Oh @rosez, don't be so severe with yourself. What you are going through is difficult and no one is perfect, besides, there is no right way to get through. Be good to yourself, you need it to last. We all know here how difficult it is to accompany a seriously ill person. I send you a big warm hug because what you support is really hard: courage, one day, this difficult moment will be behind you. XX
Liked by Colleen Young, Connect Director, Scott, Volunteer Mentor, Teresa, Volunteer Mentor
Liked by Scott, Volunteer Mentor
@rosez I cannot begin to fathom what you are going through nor will I try to, but I too am a caretaker/caregiver for someone diagnosed with GBM and I think we can all agree that it is NOT an easy job and almost always an uphill battle. Caretaking and caregiving, in my opinion, are sometimes just as hard as the battles our loved ones fight because its an unseen and unheard battle. We cannot experience the pain/suffering they are going through but yet we see and feel its repercussions. And at times, it feels as though there's no one there to care for us or ask us how WE are doing. As a medical student and a future physician, I am constantly reminded about the power and importance of self-care because without self-care we cannot care for others. I am not sure if you are a reader, but I personally find strength & hope from books, social media and forums like these. Here are a list of some books that have helped me & hope will help you too:
1. The Caregiver’s Challenge: Living, Loving, Letting Go By Maryann Schacht, Psychotherapist
2. The Fearless Caregiver: How to get the best care for your loved one and still have a life of your own
By Greg Barg
3. The Conscious Caregiver: A mindful approach to caring for your loved one without losing yourself
By Linda Abbit
Please let us know if there are other ways we can support you & each other through these grueling times, and like someone once said to me, "this too shall pass."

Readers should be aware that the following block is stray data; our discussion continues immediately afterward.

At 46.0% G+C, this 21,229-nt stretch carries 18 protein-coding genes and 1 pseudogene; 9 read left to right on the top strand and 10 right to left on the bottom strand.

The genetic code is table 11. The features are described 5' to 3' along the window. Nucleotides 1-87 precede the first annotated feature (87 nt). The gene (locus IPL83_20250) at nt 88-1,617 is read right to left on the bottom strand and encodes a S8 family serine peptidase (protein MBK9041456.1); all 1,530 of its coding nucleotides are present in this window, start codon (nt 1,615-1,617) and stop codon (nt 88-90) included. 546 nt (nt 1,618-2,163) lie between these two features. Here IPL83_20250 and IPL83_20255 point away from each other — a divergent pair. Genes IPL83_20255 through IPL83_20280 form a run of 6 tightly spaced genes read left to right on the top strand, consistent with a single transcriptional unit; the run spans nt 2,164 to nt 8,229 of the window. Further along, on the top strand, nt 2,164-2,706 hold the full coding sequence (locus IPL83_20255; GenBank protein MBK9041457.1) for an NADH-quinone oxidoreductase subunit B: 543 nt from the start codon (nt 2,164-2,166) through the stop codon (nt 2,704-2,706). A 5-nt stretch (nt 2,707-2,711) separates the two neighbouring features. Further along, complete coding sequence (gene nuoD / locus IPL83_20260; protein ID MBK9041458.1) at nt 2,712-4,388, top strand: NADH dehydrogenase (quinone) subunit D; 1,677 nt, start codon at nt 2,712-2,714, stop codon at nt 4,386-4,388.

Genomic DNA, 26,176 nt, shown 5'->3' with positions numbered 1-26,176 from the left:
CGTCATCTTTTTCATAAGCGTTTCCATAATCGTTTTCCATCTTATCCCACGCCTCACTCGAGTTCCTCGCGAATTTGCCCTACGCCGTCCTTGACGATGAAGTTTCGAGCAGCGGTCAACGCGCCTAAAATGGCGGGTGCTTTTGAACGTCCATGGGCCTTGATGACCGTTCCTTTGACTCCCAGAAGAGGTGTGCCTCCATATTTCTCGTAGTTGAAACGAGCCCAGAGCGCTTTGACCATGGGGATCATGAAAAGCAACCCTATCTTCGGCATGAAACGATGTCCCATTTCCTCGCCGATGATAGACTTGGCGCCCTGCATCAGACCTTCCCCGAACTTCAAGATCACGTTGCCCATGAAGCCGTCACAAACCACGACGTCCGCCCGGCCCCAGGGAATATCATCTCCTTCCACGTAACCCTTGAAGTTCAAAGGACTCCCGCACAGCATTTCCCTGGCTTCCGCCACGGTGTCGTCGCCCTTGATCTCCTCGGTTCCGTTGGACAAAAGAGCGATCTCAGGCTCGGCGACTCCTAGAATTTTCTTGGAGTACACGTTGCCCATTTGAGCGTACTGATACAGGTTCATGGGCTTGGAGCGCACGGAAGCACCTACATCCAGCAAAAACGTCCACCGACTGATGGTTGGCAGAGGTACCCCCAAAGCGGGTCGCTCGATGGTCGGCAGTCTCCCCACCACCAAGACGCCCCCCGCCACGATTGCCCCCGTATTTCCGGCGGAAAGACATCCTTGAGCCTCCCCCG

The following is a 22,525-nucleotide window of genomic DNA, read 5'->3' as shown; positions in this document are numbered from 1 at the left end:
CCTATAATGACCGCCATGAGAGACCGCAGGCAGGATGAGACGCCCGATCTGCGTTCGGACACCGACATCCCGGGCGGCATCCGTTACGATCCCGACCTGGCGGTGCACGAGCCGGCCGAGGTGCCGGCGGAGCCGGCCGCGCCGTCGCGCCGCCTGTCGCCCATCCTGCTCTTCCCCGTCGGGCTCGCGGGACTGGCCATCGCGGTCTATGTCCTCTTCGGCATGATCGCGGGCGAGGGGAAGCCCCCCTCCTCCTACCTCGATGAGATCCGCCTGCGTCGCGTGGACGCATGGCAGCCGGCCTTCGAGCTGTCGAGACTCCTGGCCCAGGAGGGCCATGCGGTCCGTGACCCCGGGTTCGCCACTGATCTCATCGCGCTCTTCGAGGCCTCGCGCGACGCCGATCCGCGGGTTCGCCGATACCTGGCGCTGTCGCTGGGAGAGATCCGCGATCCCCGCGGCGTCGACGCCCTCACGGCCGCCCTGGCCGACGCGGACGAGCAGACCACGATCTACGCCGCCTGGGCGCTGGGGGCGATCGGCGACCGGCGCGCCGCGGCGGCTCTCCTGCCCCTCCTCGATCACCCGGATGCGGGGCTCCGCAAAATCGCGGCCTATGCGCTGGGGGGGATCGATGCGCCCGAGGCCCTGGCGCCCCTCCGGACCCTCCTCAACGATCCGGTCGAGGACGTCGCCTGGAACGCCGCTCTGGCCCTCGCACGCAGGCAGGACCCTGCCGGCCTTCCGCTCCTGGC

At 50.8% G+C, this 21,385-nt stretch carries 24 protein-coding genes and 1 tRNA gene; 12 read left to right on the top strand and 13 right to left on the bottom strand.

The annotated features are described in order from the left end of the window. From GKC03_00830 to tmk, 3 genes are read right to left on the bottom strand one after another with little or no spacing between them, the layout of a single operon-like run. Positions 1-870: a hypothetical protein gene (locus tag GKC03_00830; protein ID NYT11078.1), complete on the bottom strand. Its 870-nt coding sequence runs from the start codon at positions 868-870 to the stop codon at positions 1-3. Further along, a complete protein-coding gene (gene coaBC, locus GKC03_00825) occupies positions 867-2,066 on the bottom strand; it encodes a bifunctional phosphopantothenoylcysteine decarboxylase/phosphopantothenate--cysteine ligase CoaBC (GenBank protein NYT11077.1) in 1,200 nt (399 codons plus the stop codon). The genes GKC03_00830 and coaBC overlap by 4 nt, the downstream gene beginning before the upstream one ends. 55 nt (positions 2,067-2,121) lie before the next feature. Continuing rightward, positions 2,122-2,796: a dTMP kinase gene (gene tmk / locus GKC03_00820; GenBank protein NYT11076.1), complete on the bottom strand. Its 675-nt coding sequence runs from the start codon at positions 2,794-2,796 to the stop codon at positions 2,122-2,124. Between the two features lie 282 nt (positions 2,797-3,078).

Thank you for recommending the Care Giver. After a few chapters, I already feel better. God bless
Liked by Scott, Volunteer Mentor, Teresa, Volunteer Mentor, daughterfutureMD
I am miserable. I do have help driving and next week we might stay at a hotel. I am finding this so very hard. I am sure the virus makes it worse since no one can visit us. I think his confusion is worse and the thought that they said treatments might not work scares me.
Moffit in Tampa Florida. Tomorrow is his last treatment.
Thank you for recommending the Conscious Caregiver. I immediately felt better knowing that my feelings are normal.
The only problem I have is that I cannot hire someone to sit with him as he seems perfectly fine. The problem is that the doctor said that he could have a seizure at anytime and so cannot be left alone. All of our snowbirds have returned home which leaves me with only my sister and I can't keep asking her to stay with him. He finished his last radiation treatment today so I won't have to drive to the hospital anymore. Last week, we stayed at a hotel near the hospital which was sooooo good for both of us.
Liked by Scott, Volunteer Mentor, daughterfutureMD
I am leaving this post. My husband is not getting better and I am so sad. I have an appointment with a therapist tomorrow but don’t believe I will be able to keep it and my husband canceled his plans for tomorrow so I will have no privacy for a virtual meeting.
@rosez that’s so sad! You have done so much for your husband! Can your husband not be left alone? Maybe when he naps, you could have a phone talk with the therapist. Can you try that? And, please don’t leave! We’re here for you.
Maybe you could join one of the groups that @colleenyoung mentioned at the beginning of this discussion. Will you take a look at them?
Liked by Scott, Volunteer Mentor, Teresa, Volunteer Mentor, lioness
version 22.214.171.124.3.2Page loaded in 2.471 seconds